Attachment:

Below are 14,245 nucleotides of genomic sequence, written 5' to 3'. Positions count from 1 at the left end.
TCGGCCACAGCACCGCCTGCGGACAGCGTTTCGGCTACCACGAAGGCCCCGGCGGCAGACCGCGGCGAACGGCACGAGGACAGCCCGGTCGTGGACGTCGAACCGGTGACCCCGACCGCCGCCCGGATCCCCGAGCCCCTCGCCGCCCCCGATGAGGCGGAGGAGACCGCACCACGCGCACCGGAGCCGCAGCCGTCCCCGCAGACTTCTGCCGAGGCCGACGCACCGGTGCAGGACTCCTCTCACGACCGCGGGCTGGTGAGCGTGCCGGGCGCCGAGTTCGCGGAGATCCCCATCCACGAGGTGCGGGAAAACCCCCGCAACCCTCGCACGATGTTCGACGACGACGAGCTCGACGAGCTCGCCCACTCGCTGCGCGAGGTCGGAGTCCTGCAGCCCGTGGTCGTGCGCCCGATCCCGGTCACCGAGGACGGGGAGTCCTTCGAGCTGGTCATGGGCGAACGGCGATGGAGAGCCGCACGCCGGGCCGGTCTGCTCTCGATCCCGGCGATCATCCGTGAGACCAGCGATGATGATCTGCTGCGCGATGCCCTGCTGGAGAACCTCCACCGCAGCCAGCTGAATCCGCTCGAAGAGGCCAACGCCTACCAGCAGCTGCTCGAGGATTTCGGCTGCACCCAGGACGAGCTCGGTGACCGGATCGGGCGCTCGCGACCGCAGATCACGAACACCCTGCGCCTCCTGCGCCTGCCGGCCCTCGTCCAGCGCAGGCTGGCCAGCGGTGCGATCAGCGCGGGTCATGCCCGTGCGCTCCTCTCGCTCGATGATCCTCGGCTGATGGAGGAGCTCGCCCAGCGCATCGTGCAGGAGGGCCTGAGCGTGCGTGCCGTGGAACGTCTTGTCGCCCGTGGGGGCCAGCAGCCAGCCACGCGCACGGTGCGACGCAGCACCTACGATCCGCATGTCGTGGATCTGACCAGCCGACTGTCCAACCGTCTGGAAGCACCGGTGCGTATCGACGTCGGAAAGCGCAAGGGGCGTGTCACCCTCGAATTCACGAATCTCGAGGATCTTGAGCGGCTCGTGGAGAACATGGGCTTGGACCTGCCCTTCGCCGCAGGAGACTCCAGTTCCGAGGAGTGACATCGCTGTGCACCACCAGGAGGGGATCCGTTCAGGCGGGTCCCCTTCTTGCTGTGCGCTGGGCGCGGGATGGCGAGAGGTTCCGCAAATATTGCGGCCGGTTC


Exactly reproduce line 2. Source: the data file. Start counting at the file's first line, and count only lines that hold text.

TCGGCCACAGCACCGCCTGCGGACAGCGTTTCGGCTACCACGAAGGCCCCGGCGGCAGACCGCGGCGAACGGCACGAGGACAGCCCGGTCGTGGACGTCGAACCGGTGACCCCGACCGCCGCCCGGATCCCCGAGCCCCTCGCCGCCCCCGATGAGGCGGAGGAGACCGCACCACGCGCACCGGAGCCGCAGCCGTCCCCGCAGACTTCTGCCGAGGCCGACGCACCGGTGCAGGACTCCTCTCACGACCGCGGGCTGGTGAGCGTGCCGGGCGCCGAGTTCGCGGAGATCCCCATCCACGAGGTGCGGGAAAACCCCCGCAACCCTCGCACGATGTTCGACGACGACGAGCTCGACGAGCTCGCCCACTCGCTGCGCGAGGTCGGAGTCCTGCAGCCCGTGGTCGTGCGCCCGATCCCGGTCACCGAGGACGGGGAGTCCTTCGAGCTGGTCATGGGCGAACGGCGATGGAGAGCCGCACGCCGGGCCGGTCTGCTCTCGATCCCGGCGATCATCCGTGAGACCAGCGATGATGATCTGCTGCGCGATGCCCTGCTGGAGAACCTCCACCGCAGCCAGCTGAATCCGCTCGAAGAGGCCAACGCCTACCAGCAGCTGCTCGAGGATTTCGGCTGCACCCAGGACGAGCTCGGTGACCGGATCGGGCGCTCGCGACCGCAGATCACGAACACCCTGCGCCTCCTGCGCCTGCCGGCCCTCGTCCAGCGCAGGCTGGCCAGCGGTGCGATCAGCGCGGGTCATGCCCGTGCGCTCCTCTCGCTCGATGATCCTCGGCTGATGGAGGAGCTCGCCCAGCGCATCGTGCAGGAGGGCCTGAGCGTGCGTGCCGTGGAACGTCTTGTCGCCCGTGGGGGCCAGCAGCCAGCCACGCGCACGGTGCGACGCAGCACCTACGATCCGCATGTCGTGGATCTGACCAGCCGACTGTCCAACCGTCTGGAAGCACCGGTGCGTATCGACGTCGGAAAGCGCAAGGGGCGTGTCACCCTCGAATTCACGAATCTCGAGGATCTTGAGCGGCTCGTGGAGAACATGGGCTTGGACCTGCCCTTCGCCGCAGGAGACTCCAGTTCCGAGGAGTGACATCGCTGTGCACCACCAGGAGGGGATCCGTTCAGGCGGGTCCCCTTCTTGCTGTGCGCTGGGCGCGGGATGGCGAGAGGTTCCGCAAATATTGCGGCCGGTTC